“I’ll Be Watching You No. 1” (1987) by Shirley Woodson

 

THE DETROIT INSTITUTE OF ARTS (DIA) is showcasing large, vibrant paintings by Shirley Woodson featuring Black figures immersed in the Nile River. The images reference the mythical qualities of the storied African river and notions that its water provides bathers with nurturing and restorative experiences. Color, composition, and a cacophony of brush strokes define the formal aspects of Woodson’s work. At the same time, the paintings and the fact of the exhibition speak directly to the artist’s personal narrative.

“Shirley Woodson: Shield of the Nile Reflections” is Woodson’s first solo exhibition at her hometown museum. The show presents 11 dream-like paintings made between 1987 and 2014. The series features figures and objects floating in abstracted environments active with energy and movement. Multiple ideas and concepts share space in her pictures, which she describes as “epic painted stories” reflecting the African diaspora, African American history, and her family traditions.

“When you are thinking about what happened this morning, you’re thinking about you’ve got to pick the kids up, or you remember this, all these things are going on compositionally. They keep the motion going,” Woodson told CBS News, explaining how the currents of ordinary life and the reality of multitasking inform her work.

Woodson, 85, pairs her figures with shields, horses, flowers, trees, grapes, fish, and shells, introducing a visual vocabulary rife with meaning in the everyday. In addition to spiritual nature of the Nile, several other themes are embedded in the images. A succession of boats perhaps symbolizes the Middle Passage. The significance of family heritage and generational legacies emerges in her depiction of mirrors. Birds may reference the Great Migration of African Americans from the South to the North during the first half of the 20th century, reflecting the artist’s own experience.

 


Artist Shirley Woodson at home in Detroit surrounded by her art collection and many art books. Woodson loaned a work by Carrie Mae Weems for the recent Detroit Institute of Arts exhibition “Detroit Collects: Selections of African American Art from Private Collections.” | Photo by Kate Gowman, Courtesy DIA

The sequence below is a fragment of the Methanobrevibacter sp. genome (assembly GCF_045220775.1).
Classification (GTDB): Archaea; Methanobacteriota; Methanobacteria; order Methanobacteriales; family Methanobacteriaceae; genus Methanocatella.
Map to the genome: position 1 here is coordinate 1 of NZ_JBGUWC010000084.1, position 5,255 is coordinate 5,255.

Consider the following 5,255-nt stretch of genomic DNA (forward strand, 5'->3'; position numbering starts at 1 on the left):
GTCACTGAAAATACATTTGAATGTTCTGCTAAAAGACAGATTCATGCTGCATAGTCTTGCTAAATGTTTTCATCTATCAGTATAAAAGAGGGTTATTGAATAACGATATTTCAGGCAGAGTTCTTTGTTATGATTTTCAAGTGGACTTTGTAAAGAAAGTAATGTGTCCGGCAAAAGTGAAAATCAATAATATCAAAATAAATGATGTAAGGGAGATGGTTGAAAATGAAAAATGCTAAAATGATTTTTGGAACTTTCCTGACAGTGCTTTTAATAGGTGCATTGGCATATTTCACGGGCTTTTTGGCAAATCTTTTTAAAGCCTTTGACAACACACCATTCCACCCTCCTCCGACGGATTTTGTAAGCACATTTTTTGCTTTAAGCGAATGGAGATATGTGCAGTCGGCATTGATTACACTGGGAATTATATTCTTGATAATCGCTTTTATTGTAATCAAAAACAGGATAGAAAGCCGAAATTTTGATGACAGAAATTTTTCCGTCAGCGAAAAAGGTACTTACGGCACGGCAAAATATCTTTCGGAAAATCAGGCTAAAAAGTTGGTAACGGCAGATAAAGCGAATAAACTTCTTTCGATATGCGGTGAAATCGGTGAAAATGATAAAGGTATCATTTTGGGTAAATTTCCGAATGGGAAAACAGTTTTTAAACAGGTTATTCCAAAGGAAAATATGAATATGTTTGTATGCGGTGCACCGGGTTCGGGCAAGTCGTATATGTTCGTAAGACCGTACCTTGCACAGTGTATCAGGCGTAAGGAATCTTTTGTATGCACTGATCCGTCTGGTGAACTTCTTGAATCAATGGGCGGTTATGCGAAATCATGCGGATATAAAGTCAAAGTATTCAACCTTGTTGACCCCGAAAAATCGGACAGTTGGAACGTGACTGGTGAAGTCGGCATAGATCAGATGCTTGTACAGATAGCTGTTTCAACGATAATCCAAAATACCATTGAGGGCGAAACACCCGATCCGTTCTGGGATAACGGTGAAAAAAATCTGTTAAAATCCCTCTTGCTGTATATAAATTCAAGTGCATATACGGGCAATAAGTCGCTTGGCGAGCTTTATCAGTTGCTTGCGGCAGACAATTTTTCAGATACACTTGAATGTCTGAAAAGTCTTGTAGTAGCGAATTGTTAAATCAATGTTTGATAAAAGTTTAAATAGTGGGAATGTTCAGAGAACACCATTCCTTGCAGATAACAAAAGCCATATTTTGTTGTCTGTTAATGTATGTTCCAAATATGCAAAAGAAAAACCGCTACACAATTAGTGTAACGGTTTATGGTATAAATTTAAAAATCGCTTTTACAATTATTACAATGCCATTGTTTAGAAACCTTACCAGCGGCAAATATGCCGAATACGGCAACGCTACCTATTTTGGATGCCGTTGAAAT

BORN IN PULASKI, TENN., Woodson was only three months old when her family moved to Detroit. An artist, educator, art historian, and collector, Woodson first visited DIA for art extension classes. She was in junior high and continued attending every Saturday throughout high school.

“It was sort of my most favorite place to be. Whenever I left home, I wanted to go to the museum,” Woodson told Nichole Christian, who wrote about the artist’s life for “A Palette for the People: The Vibrant World of Shirley Woodson,” a monograph published the Kresge Foundation last year.

Woodson went on to attend Wayne State University in Detroit where she received a BFA (1958) and later earned an MFA (1965). In the interim period between degrees, she pursued graduate studies in painting and art history at the School of the Art Institute of Chicago, learning alongside sculptor Richard Hunt. She also went to Europe, where she studied in Paris, Rome, and Stockholm.

After completing her studies, Woodson became a career educator, teaching students from primary school to college and also shaping curriculum. From 1966 to 1992, she was an art education specialist in Michigan’s Highland Park School District in the Greater Detroit area. At Wayne State University, her alma mater, she served as a professor of art education (1996-2000). Her final assignment was with the Detroit Public Schools, where she was supervisor of fine arts beginning 1992, until her retirement in 2008.